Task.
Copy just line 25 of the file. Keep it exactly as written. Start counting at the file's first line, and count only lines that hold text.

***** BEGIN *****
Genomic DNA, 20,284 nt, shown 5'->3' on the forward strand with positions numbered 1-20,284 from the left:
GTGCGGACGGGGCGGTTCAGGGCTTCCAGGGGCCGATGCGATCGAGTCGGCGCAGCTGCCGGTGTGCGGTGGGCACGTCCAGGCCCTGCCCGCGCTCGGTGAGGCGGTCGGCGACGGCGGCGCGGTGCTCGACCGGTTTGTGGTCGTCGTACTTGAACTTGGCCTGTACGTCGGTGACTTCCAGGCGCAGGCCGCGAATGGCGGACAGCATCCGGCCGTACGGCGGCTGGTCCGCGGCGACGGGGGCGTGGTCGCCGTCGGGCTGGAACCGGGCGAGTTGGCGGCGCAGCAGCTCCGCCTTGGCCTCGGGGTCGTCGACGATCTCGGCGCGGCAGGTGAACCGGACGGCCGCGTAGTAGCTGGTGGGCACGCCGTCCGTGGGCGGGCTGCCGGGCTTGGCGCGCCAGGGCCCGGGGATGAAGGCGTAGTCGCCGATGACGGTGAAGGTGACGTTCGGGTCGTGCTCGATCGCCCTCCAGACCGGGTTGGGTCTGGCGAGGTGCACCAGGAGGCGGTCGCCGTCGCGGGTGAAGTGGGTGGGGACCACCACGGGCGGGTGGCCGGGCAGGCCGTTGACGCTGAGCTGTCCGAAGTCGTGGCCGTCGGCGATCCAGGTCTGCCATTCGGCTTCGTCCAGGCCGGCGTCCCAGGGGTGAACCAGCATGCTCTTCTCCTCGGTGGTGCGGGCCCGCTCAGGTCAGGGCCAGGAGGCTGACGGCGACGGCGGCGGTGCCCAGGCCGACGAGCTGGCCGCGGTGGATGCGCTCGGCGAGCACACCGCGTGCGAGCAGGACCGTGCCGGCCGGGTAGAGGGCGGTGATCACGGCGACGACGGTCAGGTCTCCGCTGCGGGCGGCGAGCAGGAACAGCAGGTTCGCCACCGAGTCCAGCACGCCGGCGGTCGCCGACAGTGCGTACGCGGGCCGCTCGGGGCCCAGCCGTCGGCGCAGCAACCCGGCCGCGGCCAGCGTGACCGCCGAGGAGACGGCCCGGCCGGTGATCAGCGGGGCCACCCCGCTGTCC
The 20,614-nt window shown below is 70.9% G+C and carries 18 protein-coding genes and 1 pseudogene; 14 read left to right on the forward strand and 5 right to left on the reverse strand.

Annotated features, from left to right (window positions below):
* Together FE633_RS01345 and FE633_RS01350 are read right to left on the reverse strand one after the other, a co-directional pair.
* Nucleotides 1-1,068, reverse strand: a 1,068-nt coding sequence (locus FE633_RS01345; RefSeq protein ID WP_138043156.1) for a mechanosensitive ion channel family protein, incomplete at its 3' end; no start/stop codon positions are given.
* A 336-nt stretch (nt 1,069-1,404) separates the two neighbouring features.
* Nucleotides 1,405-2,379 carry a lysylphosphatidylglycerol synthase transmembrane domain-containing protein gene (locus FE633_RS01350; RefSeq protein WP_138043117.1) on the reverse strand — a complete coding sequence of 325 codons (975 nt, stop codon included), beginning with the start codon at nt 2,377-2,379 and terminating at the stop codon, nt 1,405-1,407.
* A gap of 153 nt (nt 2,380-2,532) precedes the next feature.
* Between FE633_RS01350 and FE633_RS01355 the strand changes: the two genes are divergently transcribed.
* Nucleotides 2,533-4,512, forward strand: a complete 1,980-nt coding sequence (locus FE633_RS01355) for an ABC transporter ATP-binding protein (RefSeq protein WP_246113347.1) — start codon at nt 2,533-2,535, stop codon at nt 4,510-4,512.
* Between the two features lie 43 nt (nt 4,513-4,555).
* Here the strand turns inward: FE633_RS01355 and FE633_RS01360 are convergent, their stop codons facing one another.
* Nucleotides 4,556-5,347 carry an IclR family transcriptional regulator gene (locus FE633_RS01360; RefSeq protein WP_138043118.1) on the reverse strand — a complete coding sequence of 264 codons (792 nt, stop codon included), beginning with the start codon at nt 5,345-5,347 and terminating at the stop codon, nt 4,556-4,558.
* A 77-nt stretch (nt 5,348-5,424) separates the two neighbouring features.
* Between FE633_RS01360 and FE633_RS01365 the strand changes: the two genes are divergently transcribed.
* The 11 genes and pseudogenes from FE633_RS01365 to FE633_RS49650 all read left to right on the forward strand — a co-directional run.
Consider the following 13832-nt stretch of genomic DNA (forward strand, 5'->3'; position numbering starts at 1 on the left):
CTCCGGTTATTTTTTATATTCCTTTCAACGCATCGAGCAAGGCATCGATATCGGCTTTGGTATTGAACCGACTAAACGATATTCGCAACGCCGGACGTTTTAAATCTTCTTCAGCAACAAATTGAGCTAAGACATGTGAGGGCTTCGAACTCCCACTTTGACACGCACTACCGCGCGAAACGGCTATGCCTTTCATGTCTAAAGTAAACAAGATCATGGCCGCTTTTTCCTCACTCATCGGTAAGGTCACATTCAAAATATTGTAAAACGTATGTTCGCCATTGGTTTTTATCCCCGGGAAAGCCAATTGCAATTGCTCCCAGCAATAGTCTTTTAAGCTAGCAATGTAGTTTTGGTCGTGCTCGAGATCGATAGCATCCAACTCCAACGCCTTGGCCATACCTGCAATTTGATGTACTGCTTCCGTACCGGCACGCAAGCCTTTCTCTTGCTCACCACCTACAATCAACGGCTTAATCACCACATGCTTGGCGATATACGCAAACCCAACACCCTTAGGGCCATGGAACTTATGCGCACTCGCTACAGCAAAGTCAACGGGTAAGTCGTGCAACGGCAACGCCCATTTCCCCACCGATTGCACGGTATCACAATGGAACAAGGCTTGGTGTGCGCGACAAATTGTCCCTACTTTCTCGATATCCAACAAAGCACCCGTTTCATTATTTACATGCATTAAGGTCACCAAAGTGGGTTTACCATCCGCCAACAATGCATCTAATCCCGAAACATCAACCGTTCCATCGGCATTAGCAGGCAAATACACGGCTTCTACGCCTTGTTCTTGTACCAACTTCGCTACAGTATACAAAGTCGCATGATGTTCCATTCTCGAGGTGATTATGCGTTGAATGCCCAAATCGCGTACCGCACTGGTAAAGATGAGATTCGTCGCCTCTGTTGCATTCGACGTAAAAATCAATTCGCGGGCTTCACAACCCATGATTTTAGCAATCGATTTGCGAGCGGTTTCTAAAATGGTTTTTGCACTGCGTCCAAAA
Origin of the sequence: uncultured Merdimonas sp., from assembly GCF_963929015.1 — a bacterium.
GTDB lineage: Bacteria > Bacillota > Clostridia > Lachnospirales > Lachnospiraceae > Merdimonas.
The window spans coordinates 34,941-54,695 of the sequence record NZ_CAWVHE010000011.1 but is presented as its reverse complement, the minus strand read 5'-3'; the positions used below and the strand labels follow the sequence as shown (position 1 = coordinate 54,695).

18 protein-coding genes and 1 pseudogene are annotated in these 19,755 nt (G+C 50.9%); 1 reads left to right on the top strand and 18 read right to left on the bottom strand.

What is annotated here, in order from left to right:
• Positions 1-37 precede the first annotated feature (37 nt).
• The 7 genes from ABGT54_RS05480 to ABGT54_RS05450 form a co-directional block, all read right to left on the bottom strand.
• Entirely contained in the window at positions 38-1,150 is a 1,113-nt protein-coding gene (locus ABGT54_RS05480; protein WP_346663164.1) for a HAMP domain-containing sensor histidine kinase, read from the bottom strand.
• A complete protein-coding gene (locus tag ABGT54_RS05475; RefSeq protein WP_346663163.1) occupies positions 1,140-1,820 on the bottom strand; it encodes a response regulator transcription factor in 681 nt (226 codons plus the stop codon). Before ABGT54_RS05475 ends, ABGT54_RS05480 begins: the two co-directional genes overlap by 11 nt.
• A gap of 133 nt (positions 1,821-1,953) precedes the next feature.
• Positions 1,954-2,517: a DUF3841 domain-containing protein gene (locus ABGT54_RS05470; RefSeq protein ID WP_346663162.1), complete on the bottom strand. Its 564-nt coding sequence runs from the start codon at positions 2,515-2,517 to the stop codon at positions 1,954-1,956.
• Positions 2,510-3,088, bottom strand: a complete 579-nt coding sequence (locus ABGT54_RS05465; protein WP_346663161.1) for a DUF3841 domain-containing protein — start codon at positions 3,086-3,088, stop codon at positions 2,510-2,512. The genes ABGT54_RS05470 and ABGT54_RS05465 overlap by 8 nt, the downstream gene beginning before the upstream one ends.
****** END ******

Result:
• Positions 1-37 precede the first annotated feature (37 nt).